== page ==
Airport Inspectors Can't Believe MacBook Air is a Real Computer, Acceleration at Work

March 11 2008 / by Alvis Brigis / In association with Future Blogger.net
Category: Technology   Year: 2008   Rating: 10

Chalk this one up to accelerating change. Engadget reports that the owner of a super-thin Macbook Air laptop was held up by disbelieving TSA inspectors for such a long time that he wound up missing his flight.

Certainly the Air is a cool, nearly mind-blowing product, but don’t you think these folks should’ve grabbed another computer, hopped on the Mac site and confirmed that yes, this impossible consumer technology is actually real? That would’ve taken all of what, 3 minutes?

I’m already starting to feel bad for the airport screeners of 5 years from now. Imagine the new products and micro-technologies they’ll be required to identify and guard against. No longer will $8/hour (even if it is mostly for show nowadays) for an airport screener suffice, unless of course the scanning devices they employ improve very quickly.

Terrorist WMD attack likely within decade, say analysts

April 11 2008 / by futuretalk / In association with Future Blogger.net
Category: Security   Year: General   Rating: 8 Hot

By Dick Pelletier

The world faces an estimated 70 percent chance of a nuclear, biological or chemical attack in the next decade, according to national security analysts surveyed for a recent Senate Foreign Relations Committee study.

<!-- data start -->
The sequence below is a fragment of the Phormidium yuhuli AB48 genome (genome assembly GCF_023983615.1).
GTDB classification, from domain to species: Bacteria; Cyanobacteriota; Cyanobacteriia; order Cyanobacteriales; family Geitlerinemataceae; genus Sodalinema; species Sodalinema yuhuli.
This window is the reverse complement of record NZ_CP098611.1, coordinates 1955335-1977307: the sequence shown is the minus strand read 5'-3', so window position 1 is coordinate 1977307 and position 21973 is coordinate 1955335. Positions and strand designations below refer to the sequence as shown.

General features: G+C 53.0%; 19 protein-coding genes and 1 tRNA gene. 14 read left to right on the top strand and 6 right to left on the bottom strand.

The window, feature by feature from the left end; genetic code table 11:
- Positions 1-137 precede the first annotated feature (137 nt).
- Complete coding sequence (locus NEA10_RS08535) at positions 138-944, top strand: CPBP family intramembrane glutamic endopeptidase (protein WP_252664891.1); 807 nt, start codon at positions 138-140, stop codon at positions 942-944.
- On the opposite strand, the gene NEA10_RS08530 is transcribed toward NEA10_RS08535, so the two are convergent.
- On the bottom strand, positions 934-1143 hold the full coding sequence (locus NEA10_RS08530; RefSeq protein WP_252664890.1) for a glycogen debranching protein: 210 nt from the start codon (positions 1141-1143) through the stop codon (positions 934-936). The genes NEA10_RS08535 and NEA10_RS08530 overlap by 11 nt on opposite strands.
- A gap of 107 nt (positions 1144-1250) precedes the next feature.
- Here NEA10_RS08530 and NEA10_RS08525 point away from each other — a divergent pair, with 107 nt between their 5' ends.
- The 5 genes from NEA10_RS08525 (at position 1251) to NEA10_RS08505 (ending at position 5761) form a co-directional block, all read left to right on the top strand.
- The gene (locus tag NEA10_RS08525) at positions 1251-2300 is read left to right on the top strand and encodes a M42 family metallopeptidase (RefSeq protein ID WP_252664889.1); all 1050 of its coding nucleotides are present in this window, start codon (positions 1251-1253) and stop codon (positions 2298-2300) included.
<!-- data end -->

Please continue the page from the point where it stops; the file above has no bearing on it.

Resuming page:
More than half of the 85 analysts contacted believed one or two new countries would acquire nuclear weapons within five years, and five more will obtain them in ten. They counted technology sharing between terrorist groups among activities that posed the greatest dangers, and attacks by terrorists as more likely than those posed by rogue states.

Committee Chair Senator Richard Lugar said that though the U.S. may be successful in building new democracies, we are not safe from small, fanatical terrorist cells that could possibly get their hands on nuclear materials.

How great is this risk? During the Cold War, the possibility of a nuclear war that could kill every American made it imperative to do anything possible to avoid conflict. Today, the consequence of even a single nuclear weapon exploding in a U.S. city is almost beyond imagination.

Terrorist’s armed with one nuclear bomb could murder a million people – killing in one day nearly twice as many Americans as died in both twentieth century World Wars combined.